"A fundamental precept of education is that reform must be managed from within,'' the superintendent said. "This has been, and will continue to be, the policy of the professional educators who manage this school district.''
Mr. Williams declined to say how the district planned to respond to Mr. Cooperman's show-cause order.
A recent poll suggests that many within the school system itself are supporting the state's efforts.
Of some 90 Jersey City principals and administrators surveyed, 65 percent fully supported the state takeover, despite the risk that they might lose their jobs. Another 15 percent said they would support a takeover "under certain circumstances,'' according to Henry Miller, president of the New Jersey Association for School Principals and Administrators, which conducted the poll.
The state's report, which compiles the work of two independent consultants hired to conduct the investigation, devotes more than 70 pages to findings of corrupt management practices.
'Regard for the Children'
"Political patronage, union pressure, and cronyism is a consistent motivation, at all levels, in the hiring, firing, promoting, and deployment of staff,'' the report says.
Employment practices are "conducted without regard to the significance such decisions will have upon the education of the children,'' it continues.
The report also charges that on at least one occasion contract-bidding laws were violated.
Richard A. Kaplan, director of the state's office of compliance, said the report would be turned over to law-enforcement officials to investigate the charges.
"As is true of other enterprises that reach such an advanced stage of decay,'' the report concludes, "the Jersey City School District offers a compelling case for bolder, more decisive and nontraditional intervention by higher public authorities.''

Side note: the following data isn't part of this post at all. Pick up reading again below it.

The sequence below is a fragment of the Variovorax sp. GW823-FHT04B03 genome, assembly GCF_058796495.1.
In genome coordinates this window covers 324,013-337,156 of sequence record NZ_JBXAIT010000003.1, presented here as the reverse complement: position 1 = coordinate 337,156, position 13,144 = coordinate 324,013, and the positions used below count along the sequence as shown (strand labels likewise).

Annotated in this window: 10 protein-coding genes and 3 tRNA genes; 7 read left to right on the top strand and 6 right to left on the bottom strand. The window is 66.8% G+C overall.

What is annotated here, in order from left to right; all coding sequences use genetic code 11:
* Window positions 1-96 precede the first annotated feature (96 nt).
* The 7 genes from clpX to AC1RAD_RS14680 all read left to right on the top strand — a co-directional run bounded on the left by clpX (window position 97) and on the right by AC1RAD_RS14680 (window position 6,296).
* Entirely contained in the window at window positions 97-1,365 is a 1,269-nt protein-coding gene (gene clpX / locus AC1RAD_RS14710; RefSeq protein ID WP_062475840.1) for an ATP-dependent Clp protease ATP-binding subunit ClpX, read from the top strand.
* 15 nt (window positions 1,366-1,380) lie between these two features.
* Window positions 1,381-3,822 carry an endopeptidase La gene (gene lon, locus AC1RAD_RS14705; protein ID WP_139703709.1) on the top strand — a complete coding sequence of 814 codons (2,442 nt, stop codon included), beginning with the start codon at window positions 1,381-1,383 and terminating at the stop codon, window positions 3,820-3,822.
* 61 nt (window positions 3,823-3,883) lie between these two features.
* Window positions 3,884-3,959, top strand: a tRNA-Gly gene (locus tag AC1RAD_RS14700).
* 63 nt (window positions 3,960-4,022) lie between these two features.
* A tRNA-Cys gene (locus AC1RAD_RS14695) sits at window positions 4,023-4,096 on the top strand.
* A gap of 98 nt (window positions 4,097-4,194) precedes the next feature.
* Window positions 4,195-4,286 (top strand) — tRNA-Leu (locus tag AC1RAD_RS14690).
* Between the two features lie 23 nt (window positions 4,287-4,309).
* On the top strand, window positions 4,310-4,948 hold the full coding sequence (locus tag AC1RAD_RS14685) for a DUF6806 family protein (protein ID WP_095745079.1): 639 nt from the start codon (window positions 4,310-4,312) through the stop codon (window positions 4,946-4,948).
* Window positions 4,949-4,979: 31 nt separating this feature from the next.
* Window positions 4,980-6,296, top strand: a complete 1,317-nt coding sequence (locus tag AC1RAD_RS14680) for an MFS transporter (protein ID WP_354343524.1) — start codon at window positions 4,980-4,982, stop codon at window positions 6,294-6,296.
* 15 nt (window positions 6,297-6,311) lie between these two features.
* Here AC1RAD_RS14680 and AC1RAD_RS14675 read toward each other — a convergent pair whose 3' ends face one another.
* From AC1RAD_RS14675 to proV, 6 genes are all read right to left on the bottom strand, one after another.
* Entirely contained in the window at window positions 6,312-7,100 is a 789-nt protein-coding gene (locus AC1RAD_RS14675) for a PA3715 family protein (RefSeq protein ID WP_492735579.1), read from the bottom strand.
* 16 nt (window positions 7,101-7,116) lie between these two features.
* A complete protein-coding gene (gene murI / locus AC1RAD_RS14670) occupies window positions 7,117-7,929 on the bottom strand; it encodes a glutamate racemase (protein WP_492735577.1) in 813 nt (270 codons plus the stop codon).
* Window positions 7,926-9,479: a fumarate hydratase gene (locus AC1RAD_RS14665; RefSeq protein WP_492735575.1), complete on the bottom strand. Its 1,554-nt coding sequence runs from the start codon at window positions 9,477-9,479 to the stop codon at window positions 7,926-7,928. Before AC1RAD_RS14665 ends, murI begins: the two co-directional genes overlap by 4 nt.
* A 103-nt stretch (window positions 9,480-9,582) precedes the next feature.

Mayor Anthony R. Cucci, who is named in the report as among those who have improperly intervened in district affairs, said last week that he would need time to determine whether the report "could be substantiated by fact'' before he would comment on the allegations.
But he added that he would not challenge the state's efforts at this point.
"If the state can help us improve the quality of the education our children receive, I will not stand in the way of state involvement,'' Mr. Cucci said in a statement.
Mr. Cooperman said he had already begun "aggressively recruiting'' a new superintendent in order to "put people on the alert'' that the position would be filled immediately if the takeover went through.
Once a superintendent is found, he or she will work with state officials to establish a new, 15-member board of education.
That board will serve in an advisory capacity for the first three years of the takeover. In the fourth year, an election will be held to choose nine board members, who will serve terms of up to three years.
The state would remain in control for at least five years, or until the district meets certification requirements.
If the district challenges the takeover attempt in its June 3 response, its arguments and the state's will first be heard by an administrative-law judge within 20 days. Even if that judge finds in favor of the district, Mr. Cooperman may override the decision and begin takeover activities.
Under the intervention law, the education department has six months in which to complete a managerial overhaul.
But if the city chooses to challenge the attempt directly in a state court, the takeover could be delayed until late 1989.
In the meantime, district officials must also appear at a hearing before Mr. Cooperman in Trenton on June 7. That hearing is to determine whether the state should gain control of the school system's fiscal and personnel operations.
Walter J. McCarroll, assistant commissioner for the division of county and regional services, said that "on the basis of the evidence, we feel it is necessary at this point to exercise some control.''
The district could appeal this step to both the state board of education and state courts. But Mr. McCarroll said he was confident that the motion would go unchallenged at the June 7 hearing, and that the state would take partial control of the district by the end of the month.
If that happens, Mr. McCarroll said, no staff changes will be made
immediately. But the current staff will be monitored, he said, because
after the takeover begins, "they may not be acting in the best interest
of the children.''